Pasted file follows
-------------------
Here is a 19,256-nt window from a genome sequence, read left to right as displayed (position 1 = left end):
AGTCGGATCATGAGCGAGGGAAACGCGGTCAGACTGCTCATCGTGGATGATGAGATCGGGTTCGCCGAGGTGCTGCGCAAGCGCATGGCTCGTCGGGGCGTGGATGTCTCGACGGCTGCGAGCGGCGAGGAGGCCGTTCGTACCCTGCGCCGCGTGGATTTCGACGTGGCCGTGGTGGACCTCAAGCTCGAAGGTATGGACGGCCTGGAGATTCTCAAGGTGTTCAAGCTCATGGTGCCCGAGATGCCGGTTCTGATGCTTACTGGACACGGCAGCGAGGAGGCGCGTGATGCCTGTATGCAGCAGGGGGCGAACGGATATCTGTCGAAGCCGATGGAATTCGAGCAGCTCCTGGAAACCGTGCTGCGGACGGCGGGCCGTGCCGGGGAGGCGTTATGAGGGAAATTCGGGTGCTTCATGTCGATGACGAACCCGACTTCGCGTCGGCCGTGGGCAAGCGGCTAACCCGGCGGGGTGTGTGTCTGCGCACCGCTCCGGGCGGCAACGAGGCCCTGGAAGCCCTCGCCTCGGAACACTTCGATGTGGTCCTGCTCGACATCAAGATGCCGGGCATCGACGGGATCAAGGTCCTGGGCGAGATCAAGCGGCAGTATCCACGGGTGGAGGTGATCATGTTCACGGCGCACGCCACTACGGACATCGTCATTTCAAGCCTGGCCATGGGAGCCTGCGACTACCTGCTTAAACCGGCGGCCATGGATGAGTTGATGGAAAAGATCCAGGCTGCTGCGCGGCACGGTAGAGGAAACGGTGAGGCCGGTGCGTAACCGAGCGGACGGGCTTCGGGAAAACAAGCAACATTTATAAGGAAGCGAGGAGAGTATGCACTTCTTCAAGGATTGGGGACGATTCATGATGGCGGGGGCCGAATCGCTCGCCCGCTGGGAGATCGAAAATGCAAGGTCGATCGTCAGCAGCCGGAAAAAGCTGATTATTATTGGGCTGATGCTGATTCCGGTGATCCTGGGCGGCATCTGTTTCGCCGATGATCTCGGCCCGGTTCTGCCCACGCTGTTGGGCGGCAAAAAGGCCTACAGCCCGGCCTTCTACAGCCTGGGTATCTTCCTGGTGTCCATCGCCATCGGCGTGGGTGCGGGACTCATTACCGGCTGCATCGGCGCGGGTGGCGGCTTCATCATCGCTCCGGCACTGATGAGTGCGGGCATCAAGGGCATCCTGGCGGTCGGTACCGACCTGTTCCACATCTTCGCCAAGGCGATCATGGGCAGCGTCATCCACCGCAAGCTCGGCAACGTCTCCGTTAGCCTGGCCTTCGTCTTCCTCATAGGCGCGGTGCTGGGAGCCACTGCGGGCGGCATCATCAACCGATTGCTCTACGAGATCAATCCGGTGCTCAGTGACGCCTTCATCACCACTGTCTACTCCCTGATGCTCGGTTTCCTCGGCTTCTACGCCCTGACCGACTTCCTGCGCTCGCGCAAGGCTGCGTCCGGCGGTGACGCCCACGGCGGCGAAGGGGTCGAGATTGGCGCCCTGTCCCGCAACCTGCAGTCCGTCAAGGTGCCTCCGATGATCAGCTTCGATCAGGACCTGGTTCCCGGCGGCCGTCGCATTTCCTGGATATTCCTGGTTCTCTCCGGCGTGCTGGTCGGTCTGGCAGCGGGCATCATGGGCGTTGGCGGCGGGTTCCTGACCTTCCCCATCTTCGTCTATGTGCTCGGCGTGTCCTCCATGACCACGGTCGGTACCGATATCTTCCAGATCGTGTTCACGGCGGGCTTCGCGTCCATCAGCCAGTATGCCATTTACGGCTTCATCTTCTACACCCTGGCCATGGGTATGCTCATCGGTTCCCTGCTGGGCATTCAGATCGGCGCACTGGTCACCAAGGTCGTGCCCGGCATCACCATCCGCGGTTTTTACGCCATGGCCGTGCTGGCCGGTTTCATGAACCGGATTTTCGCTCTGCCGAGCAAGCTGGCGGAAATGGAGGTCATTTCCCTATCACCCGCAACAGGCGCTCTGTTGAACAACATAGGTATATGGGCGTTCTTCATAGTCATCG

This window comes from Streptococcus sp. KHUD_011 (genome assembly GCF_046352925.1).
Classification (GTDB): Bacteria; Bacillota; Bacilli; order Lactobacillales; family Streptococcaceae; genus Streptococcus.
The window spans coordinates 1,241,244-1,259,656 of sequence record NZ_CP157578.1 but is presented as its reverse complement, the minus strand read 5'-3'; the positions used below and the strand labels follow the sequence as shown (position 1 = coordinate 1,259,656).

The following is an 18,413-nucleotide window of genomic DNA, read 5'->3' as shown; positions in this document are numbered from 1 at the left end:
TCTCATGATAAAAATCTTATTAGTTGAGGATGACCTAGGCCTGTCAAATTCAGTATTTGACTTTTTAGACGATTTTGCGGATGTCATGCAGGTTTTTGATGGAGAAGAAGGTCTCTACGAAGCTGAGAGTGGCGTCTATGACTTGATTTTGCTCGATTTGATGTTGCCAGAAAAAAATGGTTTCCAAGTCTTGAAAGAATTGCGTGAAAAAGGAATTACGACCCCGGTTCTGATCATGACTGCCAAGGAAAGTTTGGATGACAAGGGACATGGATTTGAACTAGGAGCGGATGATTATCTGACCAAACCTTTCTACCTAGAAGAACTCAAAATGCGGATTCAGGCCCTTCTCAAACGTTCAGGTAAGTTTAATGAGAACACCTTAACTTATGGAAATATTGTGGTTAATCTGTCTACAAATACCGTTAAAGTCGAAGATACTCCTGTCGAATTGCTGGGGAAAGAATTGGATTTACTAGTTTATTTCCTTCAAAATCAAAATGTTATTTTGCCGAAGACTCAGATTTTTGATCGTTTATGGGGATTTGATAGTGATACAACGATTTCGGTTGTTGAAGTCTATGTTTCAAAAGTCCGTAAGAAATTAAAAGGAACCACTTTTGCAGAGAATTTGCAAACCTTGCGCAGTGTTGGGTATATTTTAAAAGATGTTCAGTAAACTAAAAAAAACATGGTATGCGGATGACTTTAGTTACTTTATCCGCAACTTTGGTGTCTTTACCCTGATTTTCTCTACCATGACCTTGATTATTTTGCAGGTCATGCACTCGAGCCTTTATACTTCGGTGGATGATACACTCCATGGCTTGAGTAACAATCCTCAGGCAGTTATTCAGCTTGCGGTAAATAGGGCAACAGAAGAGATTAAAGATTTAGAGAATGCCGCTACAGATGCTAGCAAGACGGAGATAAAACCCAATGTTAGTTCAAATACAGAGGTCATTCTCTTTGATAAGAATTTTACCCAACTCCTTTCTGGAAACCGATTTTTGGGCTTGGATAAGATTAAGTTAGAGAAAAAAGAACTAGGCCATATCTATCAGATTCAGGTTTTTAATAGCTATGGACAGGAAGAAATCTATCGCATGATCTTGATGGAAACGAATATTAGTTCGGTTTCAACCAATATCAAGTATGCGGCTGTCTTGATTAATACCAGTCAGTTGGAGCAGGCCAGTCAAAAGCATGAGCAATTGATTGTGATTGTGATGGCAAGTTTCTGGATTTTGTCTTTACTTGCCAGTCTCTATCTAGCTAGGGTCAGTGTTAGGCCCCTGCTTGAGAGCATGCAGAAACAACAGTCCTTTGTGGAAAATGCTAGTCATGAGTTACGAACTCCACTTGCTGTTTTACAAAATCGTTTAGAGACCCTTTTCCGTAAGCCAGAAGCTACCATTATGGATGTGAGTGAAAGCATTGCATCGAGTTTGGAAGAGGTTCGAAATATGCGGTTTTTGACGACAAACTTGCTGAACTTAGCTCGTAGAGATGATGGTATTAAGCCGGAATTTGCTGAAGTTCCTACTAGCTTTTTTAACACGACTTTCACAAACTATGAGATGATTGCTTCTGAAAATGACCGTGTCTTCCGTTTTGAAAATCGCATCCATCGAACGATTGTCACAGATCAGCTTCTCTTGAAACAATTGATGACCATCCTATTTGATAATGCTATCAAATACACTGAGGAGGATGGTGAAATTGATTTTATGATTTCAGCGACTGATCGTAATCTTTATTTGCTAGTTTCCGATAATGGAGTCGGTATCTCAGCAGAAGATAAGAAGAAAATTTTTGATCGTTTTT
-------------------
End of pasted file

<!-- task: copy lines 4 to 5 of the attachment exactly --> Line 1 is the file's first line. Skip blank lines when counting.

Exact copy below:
Classification (GTDB): Bacteria; Bacillota; Bacilli; order Lactobacillales; family Streptococcaceae; genus Streptococcus.
The window spans coordinates 1,241,244-1,259,656 of sequence record NZ_CP157578.1 but is presented as its reverse complement, the minus strand read 5'-3'; the positions used below and the strand labels follow the sequence as shown (position 1 = coordinate 1,259,656).